(Bloomberg) — The closure of Signature Bank, a lender that counted several crypto companies as customers, has dealt another major blow to digital assets as the industry becomes further cut off from the banking system.
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The Treasury Department said Signature Bank was shut down by New York state regulators on Sunday and that depositors would have access to their money on Monday.
The shutdown came shortly after the twin collapses of Silvergate Capital Corp and Silicon Valley Bank. All banks were, at least at one point, counted among America’s most crypto-friendly financial institutions.
Signature began withdrawing from digital assets in the wake of the FTX exchange explosion, but as of March 8 still held $16.5 billion in crypto-related client deposits. Signature and Silvergate also enable faster payments between clients such as hedge funds and exchanges, supporting digital-asset liquidity.
Coinbase Global Inc, the largest US crypto exchange, said on Friday night that it had a balance of $240 million in the bank. Paxos Global, which previously partnered with Binance on the BUSD stablecoin, said it had $250 million in signings. In the tweet, Paxos said that “Private Deposit Insurance exceeds our cash balance and FDIC limits per account.”
“Crypto has been basically de-banked, specifically for 24/7 fast payment rails,” said Austin Campbell, an assistant professor at Columbia Business School. He added that the most likely solution for crypto is to “look at other jurisdictions moving forward”.
Signature ran Signet, a payments network that allowed commercial crypto customers to make real-time payments in dollars any time, seven days a week.
Following the shutdown of rival Silvergate’s SEN network in early March, Signet was the only game in town for many crypto customers when it came to quickly sending payments to exchanges and vendors or getting payroll. LedgerX, a crypto derivatives platform, previously instructed customers to send domestic wire transfers to Signature instead of Silvergate.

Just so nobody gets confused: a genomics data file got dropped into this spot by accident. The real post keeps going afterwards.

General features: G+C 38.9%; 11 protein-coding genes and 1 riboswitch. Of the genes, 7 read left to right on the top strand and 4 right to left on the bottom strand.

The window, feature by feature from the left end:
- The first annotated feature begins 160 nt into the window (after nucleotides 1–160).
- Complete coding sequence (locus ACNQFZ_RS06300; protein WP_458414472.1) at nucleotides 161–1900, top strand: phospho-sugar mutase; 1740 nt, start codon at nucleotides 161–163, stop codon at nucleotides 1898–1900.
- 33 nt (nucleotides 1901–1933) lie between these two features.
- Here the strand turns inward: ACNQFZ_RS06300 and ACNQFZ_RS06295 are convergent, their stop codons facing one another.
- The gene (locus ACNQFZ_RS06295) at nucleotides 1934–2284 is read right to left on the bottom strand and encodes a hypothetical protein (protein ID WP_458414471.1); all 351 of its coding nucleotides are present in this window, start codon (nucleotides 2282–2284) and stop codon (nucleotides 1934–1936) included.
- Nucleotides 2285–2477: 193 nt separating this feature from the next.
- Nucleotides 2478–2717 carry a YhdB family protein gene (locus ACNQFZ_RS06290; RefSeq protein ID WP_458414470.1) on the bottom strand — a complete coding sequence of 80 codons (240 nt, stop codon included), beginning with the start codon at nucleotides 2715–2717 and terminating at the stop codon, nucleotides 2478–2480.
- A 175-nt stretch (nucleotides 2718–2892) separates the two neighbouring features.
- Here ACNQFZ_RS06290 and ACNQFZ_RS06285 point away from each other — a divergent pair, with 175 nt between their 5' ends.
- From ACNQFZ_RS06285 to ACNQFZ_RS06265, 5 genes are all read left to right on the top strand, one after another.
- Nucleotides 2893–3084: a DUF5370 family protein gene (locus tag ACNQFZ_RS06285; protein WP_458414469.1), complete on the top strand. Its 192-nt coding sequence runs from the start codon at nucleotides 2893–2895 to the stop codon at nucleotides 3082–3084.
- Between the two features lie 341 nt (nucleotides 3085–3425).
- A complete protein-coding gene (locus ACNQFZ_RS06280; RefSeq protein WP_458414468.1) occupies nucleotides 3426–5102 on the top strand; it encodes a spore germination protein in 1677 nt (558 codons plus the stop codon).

Circle Internet Financial Ltd., the issuer of the USDC stablecoin, said it holds $3.3 billion in a Silicon Valley bank and maintains transaction and settlement accounts for USDC at Signature. Circle CEO Jeremy Allaire tweeted that the company will not be able to process the mint and redemption of USDC through Signet and will rely on settlement through BNY Mellon.
Coinbase integrated Signet to allow customers to transfer funds instantly last October. Back in 2021, the stablecoin TrueUSD was integrated into Signet for instant settlement.
Fireblocks, a digital-asset custody, transfer and settlement platform, said it currently has no exposure to Signature Bank.
If Signet falls out of commission, users may have trouble getting in and out of exchanges faster, dramatically affecting crypto-market liquidity.
Already the ease of trading for bitcoin-to-dollar and bitcoin-to-tether transactions on some US exchanges has fallen between 35% and 45% since the start of March as of Saturday, according to research firm KYCO. The effect is likely to increase with the fall of the signature.
Major digital asset prices climbed on Monday in tandem with a jump in US equity futures. US regulators have moved to protect depositors’ funds following the collapse of a Silicon Valley bank and installed a new financial backstop, bolstering investor sentiment.
Bitcoin, the largest coin, was up nearly 5% and was trading at $22,530 as of 9:46 am in Singapore on Monday. Second-placed Ether climbed more than 3%. Smaller coins such as Solana and Avalanche were also higher.
For crypto market prices: CRYP; For top crypto news: Top Crypto.
— With assistance from Muyao Shen and Beth Williams.
(Updated with comment from fireblocks in 11th paragraph.)
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